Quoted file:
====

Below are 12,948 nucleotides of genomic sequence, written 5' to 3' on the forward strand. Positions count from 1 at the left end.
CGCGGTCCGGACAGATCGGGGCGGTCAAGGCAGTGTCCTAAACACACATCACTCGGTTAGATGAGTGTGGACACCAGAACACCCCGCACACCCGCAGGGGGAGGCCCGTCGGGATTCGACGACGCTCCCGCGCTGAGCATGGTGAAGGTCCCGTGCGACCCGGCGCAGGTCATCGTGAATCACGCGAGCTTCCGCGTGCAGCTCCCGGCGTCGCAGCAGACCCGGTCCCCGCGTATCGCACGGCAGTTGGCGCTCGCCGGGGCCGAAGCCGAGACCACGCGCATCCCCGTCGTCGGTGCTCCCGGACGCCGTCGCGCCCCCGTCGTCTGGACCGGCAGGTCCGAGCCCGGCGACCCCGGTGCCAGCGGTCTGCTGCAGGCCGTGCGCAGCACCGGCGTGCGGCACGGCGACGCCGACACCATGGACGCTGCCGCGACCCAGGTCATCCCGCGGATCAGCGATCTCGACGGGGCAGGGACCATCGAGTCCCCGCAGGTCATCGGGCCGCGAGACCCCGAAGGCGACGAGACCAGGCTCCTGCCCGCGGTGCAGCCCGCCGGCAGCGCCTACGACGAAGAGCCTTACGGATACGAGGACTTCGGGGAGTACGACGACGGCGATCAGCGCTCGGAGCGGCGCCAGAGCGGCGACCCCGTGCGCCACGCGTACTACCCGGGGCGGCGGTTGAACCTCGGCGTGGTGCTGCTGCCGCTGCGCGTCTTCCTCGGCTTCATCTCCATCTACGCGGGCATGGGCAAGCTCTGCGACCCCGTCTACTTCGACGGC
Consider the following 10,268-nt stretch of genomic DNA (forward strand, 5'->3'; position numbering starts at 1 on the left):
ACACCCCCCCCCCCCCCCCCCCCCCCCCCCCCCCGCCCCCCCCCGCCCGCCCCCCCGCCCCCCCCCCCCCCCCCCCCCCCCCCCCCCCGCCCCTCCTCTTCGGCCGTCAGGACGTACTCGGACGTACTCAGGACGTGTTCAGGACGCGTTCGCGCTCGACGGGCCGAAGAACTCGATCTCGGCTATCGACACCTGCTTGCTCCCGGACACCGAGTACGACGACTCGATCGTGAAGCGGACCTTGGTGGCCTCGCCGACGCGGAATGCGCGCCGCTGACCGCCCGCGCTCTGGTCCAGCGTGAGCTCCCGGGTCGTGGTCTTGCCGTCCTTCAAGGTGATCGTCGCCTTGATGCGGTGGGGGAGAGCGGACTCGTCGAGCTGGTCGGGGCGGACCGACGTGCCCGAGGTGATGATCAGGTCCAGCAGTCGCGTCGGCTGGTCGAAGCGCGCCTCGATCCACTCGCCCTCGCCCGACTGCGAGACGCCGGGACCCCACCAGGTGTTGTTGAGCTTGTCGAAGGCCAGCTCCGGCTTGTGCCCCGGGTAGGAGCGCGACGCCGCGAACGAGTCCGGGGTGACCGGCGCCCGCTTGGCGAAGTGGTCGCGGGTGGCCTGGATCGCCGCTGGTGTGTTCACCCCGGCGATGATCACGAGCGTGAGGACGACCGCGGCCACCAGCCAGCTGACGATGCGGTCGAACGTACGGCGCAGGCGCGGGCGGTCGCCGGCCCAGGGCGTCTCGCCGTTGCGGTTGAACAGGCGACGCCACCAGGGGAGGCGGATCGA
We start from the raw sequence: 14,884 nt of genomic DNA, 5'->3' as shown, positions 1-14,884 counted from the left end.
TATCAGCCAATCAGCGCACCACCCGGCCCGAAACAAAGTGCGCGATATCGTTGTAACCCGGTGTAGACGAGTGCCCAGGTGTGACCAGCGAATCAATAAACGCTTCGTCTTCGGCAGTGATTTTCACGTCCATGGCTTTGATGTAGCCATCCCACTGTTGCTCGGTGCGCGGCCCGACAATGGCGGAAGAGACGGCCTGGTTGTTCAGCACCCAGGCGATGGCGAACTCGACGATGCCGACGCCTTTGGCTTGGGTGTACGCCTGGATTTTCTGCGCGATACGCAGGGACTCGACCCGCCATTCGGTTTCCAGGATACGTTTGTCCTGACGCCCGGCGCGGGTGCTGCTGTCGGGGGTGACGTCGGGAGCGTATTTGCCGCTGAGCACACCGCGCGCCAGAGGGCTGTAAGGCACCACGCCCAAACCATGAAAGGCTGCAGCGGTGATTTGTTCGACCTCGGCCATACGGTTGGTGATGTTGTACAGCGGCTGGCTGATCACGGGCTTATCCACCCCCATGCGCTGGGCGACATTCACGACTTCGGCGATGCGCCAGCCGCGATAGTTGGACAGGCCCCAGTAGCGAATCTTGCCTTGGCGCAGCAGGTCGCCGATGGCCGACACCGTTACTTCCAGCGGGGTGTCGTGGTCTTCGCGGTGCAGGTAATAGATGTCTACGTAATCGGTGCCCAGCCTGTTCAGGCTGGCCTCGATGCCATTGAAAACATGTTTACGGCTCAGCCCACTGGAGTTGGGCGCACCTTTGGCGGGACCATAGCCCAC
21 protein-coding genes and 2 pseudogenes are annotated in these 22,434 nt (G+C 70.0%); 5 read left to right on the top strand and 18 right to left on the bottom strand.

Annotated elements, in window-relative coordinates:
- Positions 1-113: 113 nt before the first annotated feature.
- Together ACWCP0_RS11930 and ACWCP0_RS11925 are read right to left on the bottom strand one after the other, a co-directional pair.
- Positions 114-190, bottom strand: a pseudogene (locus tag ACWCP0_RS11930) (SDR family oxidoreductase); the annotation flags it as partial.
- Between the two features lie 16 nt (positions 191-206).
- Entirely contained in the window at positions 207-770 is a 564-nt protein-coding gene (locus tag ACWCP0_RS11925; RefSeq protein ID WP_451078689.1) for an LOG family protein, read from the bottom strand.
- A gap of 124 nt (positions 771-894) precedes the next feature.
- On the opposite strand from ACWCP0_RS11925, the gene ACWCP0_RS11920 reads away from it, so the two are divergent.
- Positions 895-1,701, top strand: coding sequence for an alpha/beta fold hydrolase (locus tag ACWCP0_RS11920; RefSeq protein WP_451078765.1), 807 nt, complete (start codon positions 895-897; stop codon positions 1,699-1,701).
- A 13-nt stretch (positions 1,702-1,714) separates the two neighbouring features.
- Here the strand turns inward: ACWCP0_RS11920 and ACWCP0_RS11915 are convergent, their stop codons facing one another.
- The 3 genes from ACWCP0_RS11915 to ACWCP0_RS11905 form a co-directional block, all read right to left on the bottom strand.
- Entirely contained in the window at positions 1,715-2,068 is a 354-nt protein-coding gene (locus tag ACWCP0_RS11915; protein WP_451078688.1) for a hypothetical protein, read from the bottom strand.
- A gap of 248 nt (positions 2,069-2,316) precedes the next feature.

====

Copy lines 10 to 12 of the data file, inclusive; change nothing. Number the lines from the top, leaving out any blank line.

- Together ACWCP0_RS11930 and ACWCP0_RS11925 are read right to left on the bottom strand one after the other, a co-directional pair.
- Positions 114-190, bottom strand: a pseudogene (locus tag ACWCP0_RS11930) (SDR family oxidoreductase); the annotation flags it as partial.
- Between the two features lie 16 nt (positions 191-206).